Dot service station named in emissions scam

Owner denies 'Joe the Fish' was used at station

October 30, 2008

By Pete Stidman
News Editor

Attorney General Martha Coakley's office charged seven emissions inspection stations with conducting illegal clean scans of cars that should not have passed the test last week, including one from Dorchester.

Coakley's office filed a complaint in Suffolk Superior Court last Thursday against Dorchester Auto Service Inc.&emdash;located at 64 Pleasant St.&emdash;and employee George Nelson, for conducting at least 72 illegal clean scans. The complaint alleges that customers who used the codeword "Joe the Fish" would be given a fake inspection and a passing inspection certificate and sticker, a claim that the owner of the station, identifying himself only as Hassan, denied in a phone interview Tuesday.

"They must have been thinking about another station," said Hassan. "All six of my employees have not heard of that name."

Asked how the emissions tests could have been passed, he said, "We've been having problems with the equipment and with the OBD. We had some issue with the wiring, they're trying to resolve it… The lawyers are trying to work it out."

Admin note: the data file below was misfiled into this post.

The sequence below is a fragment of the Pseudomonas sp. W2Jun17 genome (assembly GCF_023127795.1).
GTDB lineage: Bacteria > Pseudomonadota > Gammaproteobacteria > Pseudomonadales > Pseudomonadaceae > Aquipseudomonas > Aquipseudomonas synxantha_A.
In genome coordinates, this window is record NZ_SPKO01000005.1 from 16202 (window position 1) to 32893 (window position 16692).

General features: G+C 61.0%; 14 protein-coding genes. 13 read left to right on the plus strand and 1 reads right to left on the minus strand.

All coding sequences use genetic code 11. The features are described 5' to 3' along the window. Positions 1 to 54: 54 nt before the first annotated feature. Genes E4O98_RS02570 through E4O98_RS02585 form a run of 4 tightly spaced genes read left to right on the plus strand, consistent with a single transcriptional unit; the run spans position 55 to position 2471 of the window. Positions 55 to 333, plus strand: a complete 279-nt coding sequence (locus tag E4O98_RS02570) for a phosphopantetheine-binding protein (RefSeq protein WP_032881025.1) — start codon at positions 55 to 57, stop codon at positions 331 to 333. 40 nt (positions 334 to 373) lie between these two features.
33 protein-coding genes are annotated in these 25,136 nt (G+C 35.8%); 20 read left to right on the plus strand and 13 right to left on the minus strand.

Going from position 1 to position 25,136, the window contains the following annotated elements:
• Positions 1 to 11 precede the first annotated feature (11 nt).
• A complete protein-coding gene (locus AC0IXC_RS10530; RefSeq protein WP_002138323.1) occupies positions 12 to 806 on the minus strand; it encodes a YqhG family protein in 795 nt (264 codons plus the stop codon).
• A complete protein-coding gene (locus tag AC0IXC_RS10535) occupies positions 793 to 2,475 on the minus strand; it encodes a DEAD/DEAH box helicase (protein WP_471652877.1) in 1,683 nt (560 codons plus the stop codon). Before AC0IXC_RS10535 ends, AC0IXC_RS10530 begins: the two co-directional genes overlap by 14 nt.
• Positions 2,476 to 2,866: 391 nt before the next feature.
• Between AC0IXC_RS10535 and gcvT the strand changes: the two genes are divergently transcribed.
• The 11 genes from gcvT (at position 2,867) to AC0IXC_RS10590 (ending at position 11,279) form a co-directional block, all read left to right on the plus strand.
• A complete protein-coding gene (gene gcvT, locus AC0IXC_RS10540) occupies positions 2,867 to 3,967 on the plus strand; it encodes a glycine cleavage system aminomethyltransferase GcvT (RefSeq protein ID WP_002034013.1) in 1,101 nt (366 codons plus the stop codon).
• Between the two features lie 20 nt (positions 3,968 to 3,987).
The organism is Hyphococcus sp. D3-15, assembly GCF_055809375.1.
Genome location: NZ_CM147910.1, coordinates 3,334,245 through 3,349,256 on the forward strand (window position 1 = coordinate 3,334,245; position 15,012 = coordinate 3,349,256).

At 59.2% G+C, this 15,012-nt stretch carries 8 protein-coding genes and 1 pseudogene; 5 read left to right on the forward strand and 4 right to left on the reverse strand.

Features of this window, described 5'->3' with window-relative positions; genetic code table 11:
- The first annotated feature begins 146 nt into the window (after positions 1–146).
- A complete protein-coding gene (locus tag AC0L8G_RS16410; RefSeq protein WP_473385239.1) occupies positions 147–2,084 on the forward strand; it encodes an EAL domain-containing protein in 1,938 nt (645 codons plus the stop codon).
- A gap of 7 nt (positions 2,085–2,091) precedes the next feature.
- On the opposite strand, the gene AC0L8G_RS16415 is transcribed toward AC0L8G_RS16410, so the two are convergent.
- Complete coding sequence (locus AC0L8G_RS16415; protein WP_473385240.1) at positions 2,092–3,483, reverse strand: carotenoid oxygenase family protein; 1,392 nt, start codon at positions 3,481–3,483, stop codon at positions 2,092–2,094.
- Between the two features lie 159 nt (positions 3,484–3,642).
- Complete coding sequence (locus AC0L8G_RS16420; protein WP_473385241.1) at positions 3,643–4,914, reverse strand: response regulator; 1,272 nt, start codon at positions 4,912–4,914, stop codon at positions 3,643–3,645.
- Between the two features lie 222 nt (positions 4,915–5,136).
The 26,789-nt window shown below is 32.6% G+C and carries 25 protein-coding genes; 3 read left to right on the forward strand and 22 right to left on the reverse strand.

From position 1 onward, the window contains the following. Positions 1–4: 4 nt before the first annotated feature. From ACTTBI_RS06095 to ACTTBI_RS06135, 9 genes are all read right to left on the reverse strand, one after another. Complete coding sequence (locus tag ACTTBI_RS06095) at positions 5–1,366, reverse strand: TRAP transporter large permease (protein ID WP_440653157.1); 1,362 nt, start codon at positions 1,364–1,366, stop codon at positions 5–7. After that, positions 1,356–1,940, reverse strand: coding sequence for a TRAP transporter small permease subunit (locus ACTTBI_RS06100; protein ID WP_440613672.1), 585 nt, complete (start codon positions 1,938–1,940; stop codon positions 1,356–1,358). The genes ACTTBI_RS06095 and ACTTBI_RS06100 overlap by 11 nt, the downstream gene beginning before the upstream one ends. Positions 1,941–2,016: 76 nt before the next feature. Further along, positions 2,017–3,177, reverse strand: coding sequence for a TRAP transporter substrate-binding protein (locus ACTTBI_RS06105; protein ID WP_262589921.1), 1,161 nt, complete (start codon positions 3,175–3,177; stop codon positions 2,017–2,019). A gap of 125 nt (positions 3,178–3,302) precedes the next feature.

Hassan was not named in the complaint, but it did say that George Nelson, an employee, admitted to Mass Department of Environmental Protection and the RMV during a site visit that he was "Joe the Fish."

"Emissions from motor vehicles are a major source of ground level ozone, which is the main ingredient of smog and causes air pollution," said Coakley in a prepared statement. "Emissions inspection stations and inspectors must recognize that they cannot circumvent or ignore the law without legal ramifications. Our office will continue to vigorously enforce the program to put an end to these clean scan practices."

If found guilty, the civil penalty could be up to $25,000 under the Clean Air Act and up to $5,000 under the Consumer Protection Act for each illegal inspection.  

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